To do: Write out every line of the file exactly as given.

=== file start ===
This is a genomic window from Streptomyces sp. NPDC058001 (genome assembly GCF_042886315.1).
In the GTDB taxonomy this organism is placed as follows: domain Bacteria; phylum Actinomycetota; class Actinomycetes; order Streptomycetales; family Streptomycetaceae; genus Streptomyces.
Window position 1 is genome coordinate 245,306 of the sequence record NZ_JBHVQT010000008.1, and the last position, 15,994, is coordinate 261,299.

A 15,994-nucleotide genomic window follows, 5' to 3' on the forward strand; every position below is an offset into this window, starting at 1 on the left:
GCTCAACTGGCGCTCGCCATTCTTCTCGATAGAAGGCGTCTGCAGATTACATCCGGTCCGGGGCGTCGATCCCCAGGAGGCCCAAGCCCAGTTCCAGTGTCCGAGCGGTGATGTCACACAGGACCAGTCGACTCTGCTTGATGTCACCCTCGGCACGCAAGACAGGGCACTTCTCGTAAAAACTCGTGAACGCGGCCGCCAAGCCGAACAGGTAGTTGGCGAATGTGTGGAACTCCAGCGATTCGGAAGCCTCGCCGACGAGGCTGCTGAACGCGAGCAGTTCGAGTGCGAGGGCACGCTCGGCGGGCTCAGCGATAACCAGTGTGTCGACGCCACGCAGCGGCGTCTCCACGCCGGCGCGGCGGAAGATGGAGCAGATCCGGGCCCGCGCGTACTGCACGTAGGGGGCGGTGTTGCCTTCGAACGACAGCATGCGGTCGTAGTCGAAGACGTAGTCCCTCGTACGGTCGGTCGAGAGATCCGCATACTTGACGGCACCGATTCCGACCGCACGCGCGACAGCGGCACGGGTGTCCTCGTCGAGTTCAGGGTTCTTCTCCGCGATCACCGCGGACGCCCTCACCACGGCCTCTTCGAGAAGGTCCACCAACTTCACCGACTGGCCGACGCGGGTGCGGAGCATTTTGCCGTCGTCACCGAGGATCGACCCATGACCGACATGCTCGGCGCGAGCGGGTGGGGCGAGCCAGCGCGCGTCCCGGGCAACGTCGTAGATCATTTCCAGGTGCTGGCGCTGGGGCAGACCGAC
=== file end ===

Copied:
This is a genomic window from Streptomyces sp. NPDC058001 (genome assembly GCF_042886315.1).
In the GTDB taxonomy this organism is placed as follows: domain Bacteria; phylum Actinomycetota; class Actinomycetes; order Streptomycetales; family Streptomycetaceae; genus Streptomyces.
Window position 1 is genome coordinate 245,306 of the sequence record NZ_JBHVQT010000008.1, and the last position, 15,994, is coordinate 261,299.

A 15,994-nucleotide genomic window follows, 5' to 3' on the forward strand; every position below is an offset into this window, starting at 1 on the left:
GCTCAACTGGCGCTCGCCATTCTTCTCGATAGAAGGCGTCTGCAGATTACATCCGGTCCGGGGCGTCGATCCCCAGGAGGCCCAAGCCCAGTTCCAGTGTCCGAGCGGTGATGTCACACAGGACCAGTCGACTCTGCTTGATGTCACCCTCGGCACGCAAGACAGGGCACTTCTCGTAAAAACTCGTGAACGCGGCCGCCAAGCCGAACAGGTAGTTGGCGAATGTGTGGAACTCCAGCGATTCGGAAGCCTCGCCGACGAGGCTGCTGAACGCGAGCAGTTCGAGTGCGAGGGCACGCTCGGCGGGCTCAGCGATAACCAGTGTGTCGACGCCACGCAGCGGCGTCTCCACGCCGGCGCGGCGGAAGATGGAGCAGATCCGGGCCCGCGCGTACTGCACGTAGGGGGCGGTGTTGCCTTCGAACGACAGCATGCGGTCGTAGTCGAAGACGTAGTCCCTCGTACGGTCGGTCGAGAGATCCGCATACTTGACGGCACCGATTCCGACCGCACGCGCGACAGCGGCACGGGTGTCCTCGTCGAGTTCAGGGTTCTTCTCCGCGATCACCGCGGACGCCCTCACCACGGCCTCTTCGAGAAGGTCCACCAACTTCACCGACTGGCCGACGCGGGTGCGGAGCATTTTGCCGTCGTCACCGAGGATCGACCCATGACCGACATGCTCGGCGCGAGCGGGTGGGGCGAGCCAGCGCGCGTCCCGGGCAACGTCGTAGATCATTTCCAGGTGCTGGCGCTGGGGCAGACCGAC